Michael Fischetti is the Executive Director of the National Contract Management Association. (Jenifer Morris)
When contracting fails, there are several common reasons offered: the source selection and bid protest requirements; onerous acquisition regulations; an understaffed, poorly trained workforce. However, many contracting officers can relate to significant delays during the planning phase, particularly to difficulties obtaining an acquisition plan (AP).
Often it’s developed well after the contracting request for action. When this occurs, it places contract managers in the unenviable position of delaying RFP release, thus risking agency funding, but more importantly, jeopardizing mission success. The alternative is to jump into a contracting process with ambiguous goals or results. Thus, for all the debate about the effectiveness of government contracting, the success or failure of programs involving government contracting is actually determined very early, often unfortunately before the contracting officer’s involvement—that is, during acquisition planning.
Eyes glaze over when someone references the Federal Acquisition Regulation (FAR), and many are on record as wanting to modify, reduce, or even abolish it. However, the FAR’s Part 7 acquisition planning guidance provides a great roadmap to all the many considerations necessary before satisfying a government need via contract. The program office must take non-delegable responsibility to figure out what, why, when, where, and how they will obtain acquired resources to support their goals. This shouldn’t be another paperwork drill, completed by support contractors or the contracting officer and subsequently filed away. However, that sometimes is the case.
Defending the FAR isn’t always popular, but it does provide clear, understandable guidance on what to consider in an AP, who to include, when key milestones should occur, and howto get there. Just about anything significant and reasonable should be considered and addressed during acquisition planning, along with any alternatives, well before requesting a contractor’s proposal. Later surprises should be few if the homework was completed beforehand. This homework includes open communication with industry to better understand the market, business trends, financing, and available technology; seeking out required expertise within the acquisition team; analyzing affected internal business processes or regulatory/policy mandates; collaborating closely with the requirements community; etc. The FAR even recommends periodically updating the AP to account for inevitable program changes.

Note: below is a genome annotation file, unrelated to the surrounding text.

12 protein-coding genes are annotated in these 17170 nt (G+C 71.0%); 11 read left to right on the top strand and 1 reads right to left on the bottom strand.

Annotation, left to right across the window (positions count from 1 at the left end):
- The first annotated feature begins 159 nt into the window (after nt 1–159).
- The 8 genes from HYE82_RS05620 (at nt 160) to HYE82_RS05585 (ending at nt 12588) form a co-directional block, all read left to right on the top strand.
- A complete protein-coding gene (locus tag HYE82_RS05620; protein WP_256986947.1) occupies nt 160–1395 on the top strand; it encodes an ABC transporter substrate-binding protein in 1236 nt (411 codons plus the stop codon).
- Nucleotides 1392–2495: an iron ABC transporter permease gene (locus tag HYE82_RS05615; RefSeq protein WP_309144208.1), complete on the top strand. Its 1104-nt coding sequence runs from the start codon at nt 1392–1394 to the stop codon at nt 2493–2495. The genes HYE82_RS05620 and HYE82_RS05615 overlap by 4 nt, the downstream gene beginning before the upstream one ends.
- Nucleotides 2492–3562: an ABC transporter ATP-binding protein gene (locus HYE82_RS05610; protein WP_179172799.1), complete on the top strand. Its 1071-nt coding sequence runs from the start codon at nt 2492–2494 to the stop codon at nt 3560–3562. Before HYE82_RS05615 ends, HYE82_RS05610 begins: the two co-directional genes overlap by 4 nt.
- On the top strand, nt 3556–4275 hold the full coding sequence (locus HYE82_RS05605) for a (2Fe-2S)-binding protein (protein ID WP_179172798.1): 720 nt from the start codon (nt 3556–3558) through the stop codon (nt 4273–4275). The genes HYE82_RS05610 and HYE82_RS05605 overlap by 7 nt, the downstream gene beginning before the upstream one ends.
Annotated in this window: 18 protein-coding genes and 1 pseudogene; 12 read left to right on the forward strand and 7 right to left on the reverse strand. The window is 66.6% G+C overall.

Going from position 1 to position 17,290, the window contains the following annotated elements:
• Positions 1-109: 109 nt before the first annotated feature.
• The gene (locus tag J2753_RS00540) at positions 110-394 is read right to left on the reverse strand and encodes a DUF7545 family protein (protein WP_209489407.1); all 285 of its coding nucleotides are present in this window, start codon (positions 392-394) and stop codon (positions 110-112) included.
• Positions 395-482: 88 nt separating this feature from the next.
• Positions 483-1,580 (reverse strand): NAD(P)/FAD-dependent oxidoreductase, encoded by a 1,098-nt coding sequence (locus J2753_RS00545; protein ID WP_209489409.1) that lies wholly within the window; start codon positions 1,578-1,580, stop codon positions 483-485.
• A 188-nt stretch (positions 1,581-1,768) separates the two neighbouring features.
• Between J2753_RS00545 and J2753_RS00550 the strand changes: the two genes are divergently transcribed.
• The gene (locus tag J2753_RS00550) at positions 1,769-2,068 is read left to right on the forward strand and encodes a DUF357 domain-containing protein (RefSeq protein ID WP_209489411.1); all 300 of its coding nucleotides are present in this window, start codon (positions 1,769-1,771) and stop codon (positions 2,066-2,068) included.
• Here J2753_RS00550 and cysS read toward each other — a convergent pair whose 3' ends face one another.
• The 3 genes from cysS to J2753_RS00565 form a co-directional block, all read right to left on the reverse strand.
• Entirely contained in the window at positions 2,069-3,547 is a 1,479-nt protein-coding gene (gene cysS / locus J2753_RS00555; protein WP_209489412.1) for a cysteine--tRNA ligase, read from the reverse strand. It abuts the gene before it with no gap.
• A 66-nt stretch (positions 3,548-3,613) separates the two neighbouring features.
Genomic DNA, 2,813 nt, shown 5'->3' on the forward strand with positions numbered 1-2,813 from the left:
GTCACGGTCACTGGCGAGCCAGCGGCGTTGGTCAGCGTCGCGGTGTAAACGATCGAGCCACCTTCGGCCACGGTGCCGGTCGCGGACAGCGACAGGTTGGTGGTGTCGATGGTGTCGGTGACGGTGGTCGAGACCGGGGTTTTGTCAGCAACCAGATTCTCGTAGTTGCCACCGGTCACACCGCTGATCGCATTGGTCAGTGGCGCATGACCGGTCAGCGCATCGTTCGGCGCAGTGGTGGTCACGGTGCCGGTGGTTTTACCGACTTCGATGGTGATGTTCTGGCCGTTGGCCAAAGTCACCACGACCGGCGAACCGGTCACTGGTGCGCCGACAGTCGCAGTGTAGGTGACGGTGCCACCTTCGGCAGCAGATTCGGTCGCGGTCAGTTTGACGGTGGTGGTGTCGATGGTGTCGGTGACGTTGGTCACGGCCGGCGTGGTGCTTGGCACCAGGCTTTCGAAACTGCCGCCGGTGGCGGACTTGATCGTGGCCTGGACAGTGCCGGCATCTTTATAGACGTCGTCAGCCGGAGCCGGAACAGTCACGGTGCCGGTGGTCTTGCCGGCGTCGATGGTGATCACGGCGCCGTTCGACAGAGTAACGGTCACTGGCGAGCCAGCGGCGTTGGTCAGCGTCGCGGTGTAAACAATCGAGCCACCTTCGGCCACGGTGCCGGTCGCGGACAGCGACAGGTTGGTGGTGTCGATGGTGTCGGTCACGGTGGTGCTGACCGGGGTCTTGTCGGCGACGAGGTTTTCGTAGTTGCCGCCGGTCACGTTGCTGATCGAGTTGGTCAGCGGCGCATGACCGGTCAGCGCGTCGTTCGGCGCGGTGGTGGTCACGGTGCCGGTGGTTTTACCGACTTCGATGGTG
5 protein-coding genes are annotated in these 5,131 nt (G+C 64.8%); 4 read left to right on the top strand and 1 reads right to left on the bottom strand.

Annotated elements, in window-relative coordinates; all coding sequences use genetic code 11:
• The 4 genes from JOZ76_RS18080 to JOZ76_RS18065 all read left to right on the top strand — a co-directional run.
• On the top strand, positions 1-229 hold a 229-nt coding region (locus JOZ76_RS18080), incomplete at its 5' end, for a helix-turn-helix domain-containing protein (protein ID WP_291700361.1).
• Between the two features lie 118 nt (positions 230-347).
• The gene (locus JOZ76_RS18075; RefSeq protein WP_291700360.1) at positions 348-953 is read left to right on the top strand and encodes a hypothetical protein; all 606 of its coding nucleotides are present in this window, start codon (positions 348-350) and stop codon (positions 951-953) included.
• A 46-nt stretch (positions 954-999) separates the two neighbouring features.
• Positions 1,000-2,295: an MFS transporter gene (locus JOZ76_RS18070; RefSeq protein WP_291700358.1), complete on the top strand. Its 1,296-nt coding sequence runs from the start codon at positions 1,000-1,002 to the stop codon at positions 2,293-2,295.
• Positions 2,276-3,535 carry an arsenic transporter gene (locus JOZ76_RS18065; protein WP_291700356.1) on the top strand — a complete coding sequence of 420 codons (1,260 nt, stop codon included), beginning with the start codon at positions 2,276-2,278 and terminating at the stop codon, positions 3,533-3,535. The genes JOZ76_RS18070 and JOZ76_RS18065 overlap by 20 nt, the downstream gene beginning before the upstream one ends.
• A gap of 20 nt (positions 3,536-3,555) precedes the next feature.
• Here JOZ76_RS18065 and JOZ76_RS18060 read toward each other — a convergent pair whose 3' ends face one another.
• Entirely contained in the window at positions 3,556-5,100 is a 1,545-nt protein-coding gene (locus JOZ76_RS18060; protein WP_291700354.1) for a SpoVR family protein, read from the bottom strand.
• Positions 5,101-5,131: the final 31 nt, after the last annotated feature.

So is acquisition planning one of those unnecessary, self-serving, bureaucratic, and burdensome requirements that slows the process and leads to poor outcomes? If the government moved toward a more commercial model, a program or business manager still needs to know where they’re headed and why. Just as the analogous football coach doesn’t take the field without a game plan, program planning must include an AP. When any of us goes to the grocery store, we likely know where and why we’re going, what we plan to buy, and why we chose one store over another. We’ll choose a product for various reasons (quality, price, ease of use, previous satisfaction) and decide payment and delivery terms. If dissatisfied, we’ll return our purchase based on pre-understood criteria.
The integrity, responsibility, quality, and length of acquisition planning must be part of any discussion to improve acquisition outcomes. Contracting solicitation and award processes (like most business) can go smoothly if planned well. But acquisition planning that only completes the file or occurs after the fact will result in less optimal program results. Good contracting managers are instrumental and must be included in this process, but ultimate responsibility lies with the agency, company executive, or program manager. Let’s develop the game plan before we take the field!